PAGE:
Loose-lay resilient flooring is evolving at a rapid pace, with fiberglass-backed products growing quickly on the residential side and more commercial manufacturers looking at floating lvt products. Manufacturers say consumers and commercial customers are drawn to the category for its ease of installation, versatility and aesthetics.
Gary Finseth, Tarkett marketing dir., is seeing a range of designs striking a chord with consumers in the company’s FiberFloor line. “We’re seeing a strong push toward more wood tones and modular looks. Relative to construction, we’ve noticed a great acceptance of our Magnitude product, a 150 mil thick product.”
He added that the company’s Ambiente collection of non-traditional designs has also hit it big with consumers and designers. “That’s one of the beautiful things about fiber. People are more apt to pick something a little less traditional because they know it will be easy to change, and stay on top of the current styles and trends.”
Finseth believes the market for fiberglass-backed resilient will grow relative to felt-backed products, until the products share a 50-50 mix in the loose lay category in 2013-2014. “We see fiber continuing to grow at a very substantial rate,” Finseth noted.
Chris Walters, IVC US retail sales dir., said people are looking for thick products with designs inspired by natural materials like wood and stone. Kaye Gosline, IVC US creative dir., added these looks evoke feelings of a simpler time for consumers. “Natural, handmade and imperfect are qualities we seek in these stressful, techno-driven times.”
According to Allen Cubell, Armstrong’s vp residential product mgmt., fiberglass-backed flooring, such as the company’s Duality collection, can offer several advantages. “Glass-backed floors offer installation flexibility. It’s easy in, easy out … Also, these floors enable consumers to express their style with no long-term commitment.”
He agreed that fiberglass-backed flooring is gaining in popularity, but is comfortable with the long-term prospects of higher-end felt products. “Right now fiberglass is maybe 30 to 40 percent of the sheet category. That leaves 60 to 70 percent that is still felt. That’s a huge volume of felt, and we are happy to service that market.”
However, he said that loose-lay flooring, including Mannington’s Sobella line, will continue to grow in popularity. “One of the absolute biggest advantages of loose-lay flooring is the ease of removing it at the end of its lifecycle.”
Amy Sadler, EarthWerks national sales mgr., said that tile formats in floating lvt are coming. One of the challenges is getting the product to strongly lock on each side in a square tile format. The company is developing a 12” by 24” AccuClic tile format, which can be brick-laid to achieve a 12” by 12” tile look.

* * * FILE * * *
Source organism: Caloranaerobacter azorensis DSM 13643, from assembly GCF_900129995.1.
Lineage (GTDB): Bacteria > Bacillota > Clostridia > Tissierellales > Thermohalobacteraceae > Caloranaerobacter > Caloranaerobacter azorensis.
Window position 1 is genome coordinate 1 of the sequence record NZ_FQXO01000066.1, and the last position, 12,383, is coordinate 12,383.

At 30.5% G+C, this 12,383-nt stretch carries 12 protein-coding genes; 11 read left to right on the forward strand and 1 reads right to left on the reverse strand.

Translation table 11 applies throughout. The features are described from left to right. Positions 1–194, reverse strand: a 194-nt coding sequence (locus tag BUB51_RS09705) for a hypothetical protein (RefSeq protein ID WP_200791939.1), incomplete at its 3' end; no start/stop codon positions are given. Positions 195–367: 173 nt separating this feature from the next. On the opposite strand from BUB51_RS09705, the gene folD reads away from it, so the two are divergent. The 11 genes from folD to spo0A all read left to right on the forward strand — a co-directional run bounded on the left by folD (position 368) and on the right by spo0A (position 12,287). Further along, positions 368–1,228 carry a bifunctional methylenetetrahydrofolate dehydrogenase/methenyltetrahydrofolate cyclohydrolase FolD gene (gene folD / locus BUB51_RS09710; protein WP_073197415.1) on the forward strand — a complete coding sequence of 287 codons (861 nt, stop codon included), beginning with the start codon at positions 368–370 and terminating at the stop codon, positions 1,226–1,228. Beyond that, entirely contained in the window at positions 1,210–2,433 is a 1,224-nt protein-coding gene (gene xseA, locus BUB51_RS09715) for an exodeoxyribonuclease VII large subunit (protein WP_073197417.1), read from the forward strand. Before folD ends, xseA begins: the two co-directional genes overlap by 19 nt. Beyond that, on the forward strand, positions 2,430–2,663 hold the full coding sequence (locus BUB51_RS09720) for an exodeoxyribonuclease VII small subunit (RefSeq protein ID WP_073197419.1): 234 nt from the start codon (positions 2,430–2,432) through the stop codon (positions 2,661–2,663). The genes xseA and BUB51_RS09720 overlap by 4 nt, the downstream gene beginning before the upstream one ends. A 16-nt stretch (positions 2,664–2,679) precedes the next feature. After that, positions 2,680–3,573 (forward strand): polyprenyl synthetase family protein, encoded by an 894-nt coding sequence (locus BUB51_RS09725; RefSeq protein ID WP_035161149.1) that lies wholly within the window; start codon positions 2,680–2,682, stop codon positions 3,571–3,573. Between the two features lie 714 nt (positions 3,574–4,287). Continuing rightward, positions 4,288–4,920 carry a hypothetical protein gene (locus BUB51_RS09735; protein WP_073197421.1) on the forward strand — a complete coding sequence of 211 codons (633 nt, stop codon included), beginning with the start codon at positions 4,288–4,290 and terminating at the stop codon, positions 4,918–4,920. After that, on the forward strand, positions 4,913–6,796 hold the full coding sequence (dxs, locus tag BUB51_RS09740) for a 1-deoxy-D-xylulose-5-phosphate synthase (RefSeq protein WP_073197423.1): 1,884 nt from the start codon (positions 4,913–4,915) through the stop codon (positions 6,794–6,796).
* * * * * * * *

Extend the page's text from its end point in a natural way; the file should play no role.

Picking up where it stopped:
“Using a Unilin click system is a lot easier in a plank format, and it’s taking a lot of research and development to get a successful tile format,” she said.
The company offers LinkWerks floating lvt. According to Sadler, floating lvt will continue to grow in both commercial and residential applications. However, she doubts that floating lvt will ever fully eclipse entry-level glue-down flooring, because of the price point.
“I think similar to laminate, over time the price points are going to become more and more competitive. However, I don’t think floating lvt will ever achieve that glue-down price point at the entry level for residential. I think a lot of the growth will be from commercial.”
“Out of 100 lvt people at the show, I would say about 75 of them were showing some sort of glueless application. When you start looking internationally, you see that loose lay and click and lock products have been in the commercial market for five to 10 years overseas,” Whipple said.
This realization came at the perfect time, as Roppe was redeveloping its entire vinyl program. “It was too good of an opportunity because the market [for floating lvt] is young on the commercial side. We worked with designers and felt we had some winners as far as the looks go, and wanted to marry that with loose lay.”
He noted that aside from aesthetics, architects and designers have really responded to the versatility of the product, which can be floated over old adhesive, existing floors “and even concrete that’s a little immature. We feel that because of its problem-solving nature, it’s a great opportunity for healthcare and retail applications,” Whipple noted.
Keith Lacognata, vp sales and marketing for GTP International, which makes the FreeFit brand of floating lvt, said his company’s product offers great dimensional stability, making it suitable for commercial use.
“You can install heavy fixtures, kitchen cabinets and pool tables directly on top of the floor. We’ve seen churches that have screwed their pews right down into the floor, and the floor will remain stationary, with no buckling.”
Precise milling of the microbevel creates a joint that makes the floor water-resistant and allows for multidirectional installations, according to Lacognata.
“Since the products are milled the same way, you can incorporate adjacent tiles, planks, borders, diamonds, accents and inlays. It gives people a lot of different design options.”
FreeFit recently unveiled its Intaglio line featuring textures created from laser-engraved press plates. “It adds an extremely realistic sculpted face to the flooring, so it resembles a sculpted wood.” He said these types of strides in printing and press technologies are creating a product category offering extreme realism and three-dimensionality in texturing and depth.
Technology is also continuing to expand in other areas. Valinge introduced ZipLoc, a new locking system for thin lvt floors, at its Valinge Expo in September. Valinge said the system will allow installation of lvt of about 3 mil. With these types of advances, lvt is sure to remain a strong, innovative category in the months and years ahead.